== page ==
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3 Los Angeles Dodgers Having added a touch of Green, L.A. believes it has chased away the blues

Gary Sheffield says the mood in the Dodgers' clubhouse last
season was the worst he has experienced in his 12-year career.
At least a half-dozen Los Angeles players had squabbles with
manager Davey Johnson. "I could see Davey wasn't enjoying the
game last year," Sheffield says. "He was making moves based on
what guys were going to feel and how they were going to react."

But Sheffield thinks a new calm is about to prevail in L.A. His
first clue came in January--after an off-season filled with
trades and free-agent signings by the Dodgers--when he hosted
Johnson at a party in St. Petersburg celebrating Gary's and wife
DeLeon's recent marriage. "It was like this big sense of
relief," Gary says. "Davey was dancing so much, I think he was
embarrassing his wife. He was doing Elvis on the dance floor,
kicking his legs out."

Johnson agrees that his spirits have improved, and he thinks
that the Dodgers' will follow suit. "We have options now," he
says. "Last year we didn't. Last year, it was almost like you
just had to stick your chin out and take it."

Much has been made of November's trade of Raul Mondesi to the
Blue Jays for $84 million rightfielder Shawn Green, who should
fill L.A.'s need for lefthanded power. The Dodgers may benefit
even more from their subsequent purgings of second baseman Eric
Young and righthander Ismael Valdes, who were traded to the Cubs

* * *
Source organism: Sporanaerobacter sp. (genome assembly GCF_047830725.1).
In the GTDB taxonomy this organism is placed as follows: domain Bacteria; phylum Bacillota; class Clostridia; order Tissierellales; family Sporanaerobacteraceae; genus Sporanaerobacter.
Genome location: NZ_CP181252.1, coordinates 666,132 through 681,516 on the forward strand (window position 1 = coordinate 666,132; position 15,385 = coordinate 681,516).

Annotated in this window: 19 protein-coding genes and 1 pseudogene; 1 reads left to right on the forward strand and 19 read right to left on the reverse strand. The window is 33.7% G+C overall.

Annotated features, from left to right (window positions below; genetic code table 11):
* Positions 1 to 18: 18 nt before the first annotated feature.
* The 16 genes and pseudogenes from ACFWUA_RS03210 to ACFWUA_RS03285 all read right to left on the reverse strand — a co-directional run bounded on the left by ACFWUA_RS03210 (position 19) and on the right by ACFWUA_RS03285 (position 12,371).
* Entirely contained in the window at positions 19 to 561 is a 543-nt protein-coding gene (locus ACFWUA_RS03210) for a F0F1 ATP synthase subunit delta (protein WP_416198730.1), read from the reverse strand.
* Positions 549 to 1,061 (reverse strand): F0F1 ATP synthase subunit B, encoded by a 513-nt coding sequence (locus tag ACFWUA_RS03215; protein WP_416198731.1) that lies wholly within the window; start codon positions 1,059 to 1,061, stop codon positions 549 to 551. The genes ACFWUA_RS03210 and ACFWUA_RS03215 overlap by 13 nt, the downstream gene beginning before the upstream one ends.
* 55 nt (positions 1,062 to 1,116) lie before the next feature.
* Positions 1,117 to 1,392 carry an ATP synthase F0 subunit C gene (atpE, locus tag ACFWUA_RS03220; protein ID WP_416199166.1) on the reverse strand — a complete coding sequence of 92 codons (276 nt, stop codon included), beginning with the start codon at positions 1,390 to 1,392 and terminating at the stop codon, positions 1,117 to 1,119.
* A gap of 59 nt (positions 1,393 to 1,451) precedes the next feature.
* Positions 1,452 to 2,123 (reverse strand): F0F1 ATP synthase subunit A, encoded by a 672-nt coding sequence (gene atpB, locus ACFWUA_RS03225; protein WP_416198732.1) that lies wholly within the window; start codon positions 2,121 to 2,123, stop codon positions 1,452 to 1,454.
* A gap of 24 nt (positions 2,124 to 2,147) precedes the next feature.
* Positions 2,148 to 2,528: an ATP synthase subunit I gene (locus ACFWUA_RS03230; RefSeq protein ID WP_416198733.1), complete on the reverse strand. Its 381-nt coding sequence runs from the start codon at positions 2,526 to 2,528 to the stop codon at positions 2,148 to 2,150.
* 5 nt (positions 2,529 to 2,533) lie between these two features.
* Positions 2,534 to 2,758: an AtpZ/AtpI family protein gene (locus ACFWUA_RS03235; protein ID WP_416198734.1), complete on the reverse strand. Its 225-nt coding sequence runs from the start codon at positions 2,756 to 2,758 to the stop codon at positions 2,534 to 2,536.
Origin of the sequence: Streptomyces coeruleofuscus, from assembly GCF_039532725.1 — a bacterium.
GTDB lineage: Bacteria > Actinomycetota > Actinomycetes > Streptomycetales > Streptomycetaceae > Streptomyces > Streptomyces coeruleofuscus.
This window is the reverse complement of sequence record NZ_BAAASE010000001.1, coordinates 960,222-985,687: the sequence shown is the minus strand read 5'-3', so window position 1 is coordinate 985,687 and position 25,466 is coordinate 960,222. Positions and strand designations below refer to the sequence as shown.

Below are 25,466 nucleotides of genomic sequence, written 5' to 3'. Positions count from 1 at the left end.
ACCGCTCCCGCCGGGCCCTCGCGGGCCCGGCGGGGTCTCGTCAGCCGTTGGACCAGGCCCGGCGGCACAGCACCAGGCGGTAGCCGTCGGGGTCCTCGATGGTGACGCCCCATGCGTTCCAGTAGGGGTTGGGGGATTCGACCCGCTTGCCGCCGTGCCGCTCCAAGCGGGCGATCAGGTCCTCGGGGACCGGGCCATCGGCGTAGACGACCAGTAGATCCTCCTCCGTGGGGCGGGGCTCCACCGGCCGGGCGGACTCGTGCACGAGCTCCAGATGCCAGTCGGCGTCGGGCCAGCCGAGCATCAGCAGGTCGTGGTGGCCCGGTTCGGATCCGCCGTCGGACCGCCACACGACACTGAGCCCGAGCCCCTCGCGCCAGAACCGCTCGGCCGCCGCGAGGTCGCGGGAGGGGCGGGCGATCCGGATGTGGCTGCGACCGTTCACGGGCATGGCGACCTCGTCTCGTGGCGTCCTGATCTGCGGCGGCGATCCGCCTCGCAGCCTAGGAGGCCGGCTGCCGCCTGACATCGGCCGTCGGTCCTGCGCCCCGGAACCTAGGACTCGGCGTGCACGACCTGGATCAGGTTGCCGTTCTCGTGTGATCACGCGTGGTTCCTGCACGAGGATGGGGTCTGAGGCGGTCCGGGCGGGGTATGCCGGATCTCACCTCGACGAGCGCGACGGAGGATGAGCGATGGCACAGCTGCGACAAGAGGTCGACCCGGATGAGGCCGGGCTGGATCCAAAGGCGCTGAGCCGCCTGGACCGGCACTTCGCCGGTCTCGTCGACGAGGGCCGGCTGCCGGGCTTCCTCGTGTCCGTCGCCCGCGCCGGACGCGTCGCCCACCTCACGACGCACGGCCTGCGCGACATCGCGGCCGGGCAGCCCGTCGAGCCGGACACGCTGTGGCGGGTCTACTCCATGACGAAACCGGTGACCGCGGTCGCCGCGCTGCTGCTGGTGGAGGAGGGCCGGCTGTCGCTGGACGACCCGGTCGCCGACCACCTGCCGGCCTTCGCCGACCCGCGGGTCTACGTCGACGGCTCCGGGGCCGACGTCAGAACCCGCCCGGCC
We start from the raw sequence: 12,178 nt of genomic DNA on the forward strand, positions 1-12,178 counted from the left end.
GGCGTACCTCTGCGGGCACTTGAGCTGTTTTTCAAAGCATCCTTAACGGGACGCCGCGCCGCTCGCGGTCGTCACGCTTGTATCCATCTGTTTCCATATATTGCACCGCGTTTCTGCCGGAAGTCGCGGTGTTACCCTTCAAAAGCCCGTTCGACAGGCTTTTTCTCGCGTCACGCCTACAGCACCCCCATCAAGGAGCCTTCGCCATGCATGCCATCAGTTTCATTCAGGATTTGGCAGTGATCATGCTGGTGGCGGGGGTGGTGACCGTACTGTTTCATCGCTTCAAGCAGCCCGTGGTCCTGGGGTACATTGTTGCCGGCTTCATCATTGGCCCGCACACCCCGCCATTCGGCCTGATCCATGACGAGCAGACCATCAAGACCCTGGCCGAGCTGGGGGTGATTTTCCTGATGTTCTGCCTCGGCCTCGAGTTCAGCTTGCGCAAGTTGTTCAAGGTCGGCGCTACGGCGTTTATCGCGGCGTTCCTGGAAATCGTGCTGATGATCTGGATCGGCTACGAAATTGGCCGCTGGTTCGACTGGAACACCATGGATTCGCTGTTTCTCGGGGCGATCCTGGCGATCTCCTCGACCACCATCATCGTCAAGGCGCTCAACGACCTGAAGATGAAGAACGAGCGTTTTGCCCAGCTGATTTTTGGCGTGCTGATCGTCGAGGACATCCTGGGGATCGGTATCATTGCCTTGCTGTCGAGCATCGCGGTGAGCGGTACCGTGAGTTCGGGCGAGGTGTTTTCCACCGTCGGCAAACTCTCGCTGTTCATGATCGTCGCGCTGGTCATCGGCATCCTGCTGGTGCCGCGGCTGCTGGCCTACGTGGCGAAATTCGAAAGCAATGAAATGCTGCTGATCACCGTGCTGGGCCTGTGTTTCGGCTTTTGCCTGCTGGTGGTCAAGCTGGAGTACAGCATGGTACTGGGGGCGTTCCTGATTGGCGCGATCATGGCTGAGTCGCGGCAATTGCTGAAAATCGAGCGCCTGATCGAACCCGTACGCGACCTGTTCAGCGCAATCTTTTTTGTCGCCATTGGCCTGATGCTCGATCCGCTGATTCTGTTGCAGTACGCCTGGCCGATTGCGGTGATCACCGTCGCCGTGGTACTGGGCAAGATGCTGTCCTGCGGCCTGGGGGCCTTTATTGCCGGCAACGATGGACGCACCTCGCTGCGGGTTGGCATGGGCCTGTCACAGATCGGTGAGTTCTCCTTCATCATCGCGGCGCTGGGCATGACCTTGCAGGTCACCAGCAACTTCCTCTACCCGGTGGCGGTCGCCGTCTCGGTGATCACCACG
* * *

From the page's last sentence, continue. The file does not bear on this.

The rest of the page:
for reliever Terry Adams and two minor league pitchers. Los
Angeles was hammered for the apparent one-sidedness of the deal,
but Young, like Mondesi, was a clubhouse troublemaker. Though
Sheffield and Eric Karros each hit 34 home runs last year, 38 of
them came with no one on base. L.A. is counting on 37-year-old
Devon White to be a more productive leadoff man, but White hit
just .268 last year, has never been a good on-base percentage
guy and hasn't broken the 22-stolen base or 84-run mark since

As for Valdes, he had a well-established habit of losing the
close ones--the Dodgers were 2-13 in the one-run games he
started last year. Of the 33 active starting pitchers in the
major leagues with 1,000 or more innings and an ERA lower than
4.00, Valdes ranks last in victories and 25th in winning
percentage (61-54, .530).

With 24-year-old Alex Cora expected to beat out Jose Vizcaino
and Juan Castro at shortstop, the Los Angeles infield is deep
enough to permit Johnson to exercise some options. The bullpen
has been upgraded with three setup men who have closer's
experience: Adams, Gregg Olson and Mike Fetters. They should
form a better bridge to Jeff Shaw, whose 124 saves over the last
three seasons are second in the National League only to Trevor
Hoffman's 130. "This year we've given Davey a lot of choices,"